Breastfeeding Q+A

Breastfeeding Q+A

When is the best time to stop breastfeeding your child? Is it true Rudolf Steiner advocated weaning before a child was a year old? Today I'm here to sort fact from fiction and give you my thoughts (and some statistics!) on breastfeeding and weaning.

Thank you to Silvia for this viewer question!


Silvia writes:

"I'm writing with a question about Dr. Steiner's philosophy on breastfeeding. A few days ago I went to a doctor who follows the Steiner philosophy and, in her opinion, prolonged breastfeeding after one year is very wrong. I have a three-year-old son and another one and a half-year-old and I'm still breastfeeding both. The older just sometimes when he wants to relax together with the younger brother. I wish there was more clarity on this topic because many women wonder about this. Has Rudolf Steiner given an opinion on it?"

Well, it is a question that many mothers ask. When I was a young mother, still breastfeeding my own two children, is when I discovered Waldorf education. What I'm here to tell you today is that there are a lot of myths surrounding Waldorf education.

One myth that I addressed in an earlier video is that Waldorf is anti-reading or anti-books: not true. As far as breastfeeding goes, when I heard these rumors that Waldorf teachers or Rudolf Steiner felt that mothers should stop breastfeeding their babies at nine months or twelve months, I was concerned because everything I had read up to that point was about the benefits of breastfeeding, the health benefits that are well documented.

Most importantly, my mothering instincts told me I was doing the right thing for my children and it almost turned me off to Waldorf education. I was almost ready to write it off when I heard that because I felt like that was not wise advice at all.

But I began to research the question because I became more involved with Waldorf education. Everything that I learned about what Rudolf Steiner had to say about child development, human development, education, the way children learn, rang so true to me so why did this one element about early weaning make no sense to me? And I'm so glad that I continued to research because what I discovered is that Rudolf Steiner had very little, if anything, to say.

People have done exhaustive research and cannot find any quotes attributed to him about how long a mother should breastfeed. Rather, I think it came out of a European cultural tradition. Traditionally in Europe, mothers weaned earlier than other mothers around the world. The average age for a child to stop breastfeeding worldwide, when you consider third world countries—less developed nations, is four to five years old. Rudolf Steiner himself!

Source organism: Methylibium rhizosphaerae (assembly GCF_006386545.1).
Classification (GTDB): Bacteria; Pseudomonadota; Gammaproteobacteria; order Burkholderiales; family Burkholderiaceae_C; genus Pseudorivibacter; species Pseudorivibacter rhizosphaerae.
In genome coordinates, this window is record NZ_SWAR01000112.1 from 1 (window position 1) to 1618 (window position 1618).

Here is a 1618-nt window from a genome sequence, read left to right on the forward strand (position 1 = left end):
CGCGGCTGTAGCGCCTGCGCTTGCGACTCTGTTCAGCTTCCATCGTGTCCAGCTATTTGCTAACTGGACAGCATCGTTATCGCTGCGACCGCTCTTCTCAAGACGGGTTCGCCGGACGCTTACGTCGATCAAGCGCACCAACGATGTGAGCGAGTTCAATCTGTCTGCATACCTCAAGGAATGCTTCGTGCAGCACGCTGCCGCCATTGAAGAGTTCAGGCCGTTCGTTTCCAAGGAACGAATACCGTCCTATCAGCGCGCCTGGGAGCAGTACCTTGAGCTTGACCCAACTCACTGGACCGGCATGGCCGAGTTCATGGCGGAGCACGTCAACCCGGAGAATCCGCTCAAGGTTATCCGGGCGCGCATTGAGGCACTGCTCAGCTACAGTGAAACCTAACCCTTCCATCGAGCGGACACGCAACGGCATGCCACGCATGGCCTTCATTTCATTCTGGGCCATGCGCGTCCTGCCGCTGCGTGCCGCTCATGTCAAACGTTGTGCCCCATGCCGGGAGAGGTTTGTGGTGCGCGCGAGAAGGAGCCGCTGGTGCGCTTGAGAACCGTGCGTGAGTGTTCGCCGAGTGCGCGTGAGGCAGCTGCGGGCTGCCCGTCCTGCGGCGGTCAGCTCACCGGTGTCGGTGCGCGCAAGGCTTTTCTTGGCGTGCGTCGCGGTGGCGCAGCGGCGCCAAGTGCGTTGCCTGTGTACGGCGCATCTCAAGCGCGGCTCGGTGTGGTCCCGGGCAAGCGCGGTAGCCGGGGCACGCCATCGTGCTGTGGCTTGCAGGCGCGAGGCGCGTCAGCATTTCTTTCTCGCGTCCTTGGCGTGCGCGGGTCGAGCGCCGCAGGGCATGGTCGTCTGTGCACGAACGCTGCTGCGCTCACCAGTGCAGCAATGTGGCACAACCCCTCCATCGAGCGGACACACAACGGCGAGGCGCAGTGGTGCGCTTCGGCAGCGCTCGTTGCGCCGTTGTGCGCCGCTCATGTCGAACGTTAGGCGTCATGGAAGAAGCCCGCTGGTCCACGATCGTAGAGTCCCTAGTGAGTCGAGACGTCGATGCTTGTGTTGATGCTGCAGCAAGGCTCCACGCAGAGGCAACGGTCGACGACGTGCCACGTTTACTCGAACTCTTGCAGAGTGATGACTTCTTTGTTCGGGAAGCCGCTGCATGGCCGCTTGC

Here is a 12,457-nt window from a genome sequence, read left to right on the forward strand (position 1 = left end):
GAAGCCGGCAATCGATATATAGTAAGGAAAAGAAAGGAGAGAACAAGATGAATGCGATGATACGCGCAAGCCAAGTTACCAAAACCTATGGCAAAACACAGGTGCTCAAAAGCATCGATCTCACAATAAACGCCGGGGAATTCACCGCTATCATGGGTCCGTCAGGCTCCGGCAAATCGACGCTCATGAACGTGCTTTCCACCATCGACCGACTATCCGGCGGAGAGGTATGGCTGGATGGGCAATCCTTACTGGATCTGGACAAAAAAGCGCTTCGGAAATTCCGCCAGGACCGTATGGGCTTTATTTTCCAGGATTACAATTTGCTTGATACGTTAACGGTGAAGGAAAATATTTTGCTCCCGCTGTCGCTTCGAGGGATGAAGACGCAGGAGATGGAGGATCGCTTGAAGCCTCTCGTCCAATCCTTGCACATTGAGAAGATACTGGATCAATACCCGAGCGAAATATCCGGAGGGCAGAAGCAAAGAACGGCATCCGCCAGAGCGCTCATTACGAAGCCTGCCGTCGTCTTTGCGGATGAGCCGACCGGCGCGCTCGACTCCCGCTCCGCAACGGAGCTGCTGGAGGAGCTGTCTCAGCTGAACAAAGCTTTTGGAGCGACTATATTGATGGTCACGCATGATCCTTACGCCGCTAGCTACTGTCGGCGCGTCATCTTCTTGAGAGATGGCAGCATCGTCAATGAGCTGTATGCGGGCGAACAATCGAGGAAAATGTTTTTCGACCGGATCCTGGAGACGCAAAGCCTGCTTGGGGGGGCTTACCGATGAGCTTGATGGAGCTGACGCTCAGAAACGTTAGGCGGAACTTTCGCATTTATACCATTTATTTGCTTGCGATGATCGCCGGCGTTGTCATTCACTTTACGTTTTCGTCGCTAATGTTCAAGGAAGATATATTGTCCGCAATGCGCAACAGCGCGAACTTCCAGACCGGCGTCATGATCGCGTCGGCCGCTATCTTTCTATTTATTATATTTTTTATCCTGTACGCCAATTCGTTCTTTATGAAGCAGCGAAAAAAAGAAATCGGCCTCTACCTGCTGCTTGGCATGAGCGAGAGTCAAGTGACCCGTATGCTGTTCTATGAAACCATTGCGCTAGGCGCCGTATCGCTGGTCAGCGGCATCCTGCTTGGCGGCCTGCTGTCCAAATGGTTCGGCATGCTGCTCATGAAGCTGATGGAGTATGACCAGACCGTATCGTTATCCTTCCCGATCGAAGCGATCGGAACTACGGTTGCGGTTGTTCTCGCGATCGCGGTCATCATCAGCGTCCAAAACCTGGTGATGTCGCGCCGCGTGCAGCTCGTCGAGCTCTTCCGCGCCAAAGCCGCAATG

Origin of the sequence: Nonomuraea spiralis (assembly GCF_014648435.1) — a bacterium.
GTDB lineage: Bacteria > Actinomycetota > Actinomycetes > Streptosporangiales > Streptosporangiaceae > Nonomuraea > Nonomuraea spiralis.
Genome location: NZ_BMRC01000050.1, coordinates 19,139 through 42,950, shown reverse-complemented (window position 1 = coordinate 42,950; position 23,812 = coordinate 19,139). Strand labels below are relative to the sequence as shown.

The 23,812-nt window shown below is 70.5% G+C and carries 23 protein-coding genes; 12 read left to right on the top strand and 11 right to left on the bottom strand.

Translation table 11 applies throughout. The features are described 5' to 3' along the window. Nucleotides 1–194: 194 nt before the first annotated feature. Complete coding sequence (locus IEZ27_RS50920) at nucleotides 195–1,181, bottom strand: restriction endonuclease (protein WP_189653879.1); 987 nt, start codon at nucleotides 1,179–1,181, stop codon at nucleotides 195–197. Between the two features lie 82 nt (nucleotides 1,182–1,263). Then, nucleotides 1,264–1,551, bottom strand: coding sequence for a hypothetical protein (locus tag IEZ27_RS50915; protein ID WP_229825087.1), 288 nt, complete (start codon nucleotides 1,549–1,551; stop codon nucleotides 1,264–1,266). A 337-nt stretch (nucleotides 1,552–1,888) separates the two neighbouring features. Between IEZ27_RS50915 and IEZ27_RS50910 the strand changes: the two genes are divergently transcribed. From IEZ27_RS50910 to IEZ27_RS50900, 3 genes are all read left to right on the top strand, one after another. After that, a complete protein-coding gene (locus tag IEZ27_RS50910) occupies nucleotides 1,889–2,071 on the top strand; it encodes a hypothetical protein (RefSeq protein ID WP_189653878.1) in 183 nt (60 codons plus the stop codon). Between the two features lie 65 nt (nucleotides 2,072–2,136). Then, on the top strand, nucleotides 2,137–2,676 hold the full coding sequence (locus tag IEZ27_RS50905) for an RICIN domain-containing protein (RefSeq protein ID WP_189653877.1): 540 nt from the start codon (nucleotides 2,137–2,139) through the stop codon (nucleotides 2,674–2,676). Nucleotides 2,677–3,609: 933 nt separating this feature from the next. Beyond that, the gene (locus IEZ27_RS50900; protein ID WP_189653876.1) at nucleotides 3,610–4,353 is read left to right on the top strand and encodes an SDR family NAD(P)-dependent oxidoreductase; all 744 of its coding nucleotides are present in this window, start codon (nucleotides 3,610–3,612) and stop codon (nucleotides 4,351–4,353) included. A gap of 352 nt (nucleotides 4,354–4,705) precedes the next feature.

One of the only quotes that could be attributed to him was he wondered if after his mother died, the reason he had so much grief was because he himself was breastfed until he was four years old.

The World Health Organization recommends nursing for a minimum of two years, the United Nations Children's Fund also recommends a minimum of two years, the American Academy of Pediatrics recommends nursing for at least a year and for "as long after that as is mutually desirable."

So that is my advice to you, Silvia, or any of you out there who are wrestling with this question. Trust your own mothering instincts, they are rarely wrong. Your child will let you know, and you'll know, when it's not mutually desirable. If it's not working for either one of you, you might consider then stopping.

In my case I breastfed both my children till I think they were about three and a half years old and in both cases, one day, they just stopped. There was an expression I learned in La Leche League when I used to go to La Leche League meetings as a nursing mother, that applied to weaning and that expression is: "don't offer, don't refuse."

So there will come a time. If you begin to wonder if it's time to wean—and by weaning we don't mean suddenly stopping but gradually starting that process—just don't offer but if your child asks for it, don't refuse.

I also remember a time when my younger son, Will, was about three years old and had one day put his hand on a very hot electric griddle. He burned his hand very, very badly. We had to go to the hospital and his hand was bandaged for weeks, as I recall. I was so happy that he was still breastfeeding. He was so terribly distraught and upset and it calmed us both down.

But that said, trust your instincts. Do what is right for your child and for you and the most important thing is to not feel any shame or guilt. If you decide not to breastfeed at all, for whatever reason, if for medical or physical reasons you're not able to, you still love your child. Do not feel any shame if you decide to wean after nine months or a year. If it's not working for either of you, you will still love your child. Do not feel any shame. And most importantly, if your instincts and your child tells you that you are doing the right thing and still nursing your 3 or 4-year-old, do not feel any shame.